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Importance of Electrode Material in the Electrochemical Treatment of Wastewater Containing Organic Pollutants

  • Marco Panizza
Chapter

Abstract

Electrochemical oxidation is a promising method for the treatment of wastewaters containing organic compounds. As a general rule, the electrochemical incineration of organics at a given electrode can take place at satisfactory rates and without electrode deactivation only at high anodic potentials in the region of the water discharge due to the participation of the intermediates of oxygen evolution. The nature of the electrode material strongly influences both the selectivity and the efficiency of the process. In particular, anodes with low oxygen evolution overpotential (i.e., good catalysts for oxygen evolution reactions), such as graphite, IrO2, RuO2, and Pt only permit the partial oxidation of organics, while anodes with high oxygen evolution overpotential (i.e., anodes that are poor catalysts for oxygen evolution reactions), such as SnO2, PbO2, and boron-doped diamond (BDD) favor the complete oxidation of organics to CO2 and so are ideal electrodes for wastewater treatment.However, the application of SnO2 and PbO2 anodes may be limited by their short service life and the risk of lead contamination, while BDD electrodes exhibit good chemical and electrochemical stability, a long life, and a wide potential window for water discharge, and are thus promising anodes for industrial-scale wastewater treatment.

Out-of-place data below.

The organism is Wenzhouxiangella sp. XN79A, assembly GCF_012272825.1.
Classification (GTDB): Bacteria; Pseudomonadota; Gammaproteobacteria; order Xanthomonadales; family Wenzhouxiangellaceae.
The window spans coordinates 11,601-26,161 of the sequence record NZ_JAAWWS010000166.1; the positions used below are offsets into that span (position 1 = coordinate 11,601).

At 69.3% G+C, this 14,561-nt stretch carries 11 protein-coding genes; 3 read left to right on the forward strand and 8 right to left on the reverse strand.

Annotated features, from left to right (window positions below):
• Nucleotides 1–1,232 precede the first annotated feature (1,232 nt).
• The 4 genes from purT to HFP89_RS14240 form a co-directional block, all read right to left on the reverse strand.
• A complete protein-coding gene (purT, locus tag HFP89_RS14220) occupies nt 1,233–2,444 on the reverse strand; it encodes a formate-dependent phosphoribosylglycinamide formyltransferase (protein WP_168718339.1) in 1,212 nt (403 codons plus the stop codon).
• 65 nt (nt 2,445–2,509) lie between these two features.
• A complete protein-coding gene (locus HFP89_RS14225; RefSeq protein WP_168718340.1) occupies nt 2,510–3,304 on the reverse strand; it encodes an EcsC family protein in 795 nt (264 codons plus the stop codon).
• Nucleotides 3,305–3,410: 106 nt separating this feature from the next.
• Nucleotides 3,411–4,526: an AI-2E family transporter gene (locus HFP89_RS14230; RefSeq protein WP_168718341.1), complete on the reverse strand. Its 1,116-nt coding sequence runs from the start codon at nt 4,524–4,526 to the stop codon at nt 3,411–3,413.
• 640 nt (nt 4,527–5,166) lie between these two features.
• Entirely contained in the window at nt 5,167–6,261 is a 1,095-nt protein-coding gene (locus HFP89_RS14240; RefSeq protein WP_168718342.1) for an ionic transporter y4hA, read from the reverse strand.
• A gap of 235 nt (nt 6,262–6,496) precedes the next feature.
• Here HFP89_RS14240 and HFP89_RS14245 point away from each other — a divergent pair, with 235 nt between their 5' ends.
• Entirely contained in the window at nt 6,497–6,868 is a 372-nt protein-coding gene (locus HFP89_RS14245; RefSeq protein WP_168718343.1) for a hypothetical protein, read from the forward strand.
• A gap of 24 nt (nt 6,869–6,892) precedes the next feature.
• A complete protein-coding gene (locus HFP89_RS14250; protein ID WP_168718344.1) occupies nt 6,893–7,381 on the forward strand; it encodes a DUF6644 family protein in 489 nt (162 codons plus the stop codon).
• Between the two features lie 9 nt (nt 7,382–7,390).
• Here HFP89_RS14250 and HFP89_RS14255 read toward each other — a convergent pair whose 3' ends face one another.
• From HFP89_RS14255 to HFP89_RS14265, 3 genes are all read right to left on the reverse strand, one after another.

Keywords

Chemical Oxygen Demand Oxygen Evolution Current Efficiency Oxygen Evolution Reaction Lead Dioxide 
These keywords were added by machine and not by the authors. This process is experimental and the keywords may be updated as the learning algorithm improves.

Notes

Acknowledgments

The author wishes to express his sincere thanks to Prof. Giacomo Cerisola for his helpful discussions during the preparation of this article and to the journals and all the authors who gave permission for the reproduction of figures and tables.

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© Springer Science+Business Media, LLC 2010

Authors and Affiliations

  1. 1.Department of Chemical and Process EngineeringUniversity of GenoaGenoaItaly

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